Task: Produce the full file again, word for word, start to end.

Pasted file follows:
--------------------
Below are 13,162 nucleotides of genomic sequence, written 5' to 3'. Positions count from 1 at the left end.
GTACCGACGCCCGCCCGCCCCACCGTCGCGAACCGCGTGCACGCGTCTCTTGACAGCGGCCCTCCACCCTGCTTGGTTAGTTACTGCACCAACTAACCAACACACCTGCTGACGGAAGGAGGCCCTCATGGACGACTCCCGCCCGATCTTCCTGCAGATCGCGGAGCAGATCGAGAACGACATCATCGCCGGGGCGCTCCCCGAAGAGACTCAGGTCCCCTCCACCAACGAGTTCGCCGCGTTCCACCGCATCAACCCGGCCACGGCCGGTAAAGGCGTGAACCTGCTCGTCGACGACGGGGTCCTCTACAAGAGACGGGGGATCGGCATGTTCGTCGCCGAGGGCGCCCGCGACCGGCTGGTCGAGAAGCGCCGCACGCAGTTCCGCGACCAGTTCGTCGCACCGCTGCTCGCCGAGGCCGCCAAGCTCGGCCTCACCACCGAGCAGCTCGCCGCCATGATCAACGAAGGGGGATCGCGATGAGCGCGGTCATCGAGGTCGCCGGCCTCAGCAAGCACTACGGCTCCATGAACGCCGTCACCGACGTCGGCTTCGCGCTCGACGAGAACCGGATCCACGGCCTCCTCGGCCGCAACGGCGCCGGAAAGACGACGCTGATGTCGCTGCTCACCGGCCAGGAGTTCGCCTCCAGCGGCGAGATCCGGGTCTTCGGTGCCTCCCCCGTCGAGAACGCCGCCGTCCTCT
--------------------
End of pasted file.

Below are 13,162 nucleotides of genomic sequence, written 5' to 3'. Positions count from 1 at the left end.
GTACCGACGCCCGCCCGCCCCACCGTCGCGAACCGCGTGCACGCGTCTCTTGACAGCGGCCCTCCACCCTGCTTGGTTAGTTACTGCACCAACTAACCAACACACCTGCTGACGGAAGGAGGCCCTCATGGACGACTCCCGCCCGATCTTCCTGCAGATCGCGGAGCAGATCGAGAACGACATCATCGCCGGGGCGCTCCCCGAAGAGACTCAGGTCCCCTCCACCAACGAGTTCGCCGCGTTCCACCGCATCAACCCGGCCACGGCCGGTAAAGGCGTGAACCTGCTCGTCGACGACGGGGTCCTCTACAAGAGACGGGGGATCGGCATGTTCGTCGCCGAGGGCGCCCGCGACCGGCTGGTCGAGAAGCGCCGCACGCAGTTCCGCGACCAGTTCGTCGCACCGCTGCTCGCCGAGGCCGCCAAGCTCGGCCTCACCACCGAGCAGCTCGCCGCCATGATCAACGAAGGGGGATCGCGATGAGCGCGGTCATCGAGGTCGCCGGCCTCAGCAAGCACTACGGCTCCATGAACGCCGTCACCGACGTCGGCTTCGCGCTCGACGAGAACCGGATCCACGGCCTCCTCGGCCGCAACGGCGCCGGAAAGACGACGCTGATGTCGCTGCTCACCGGCCAGGAGTTCGCCTCCAGCGGCGAGATCCGGGTCTTCGGTGCCTCCCCCGTCGAGAACGCCGCCGTCCTCT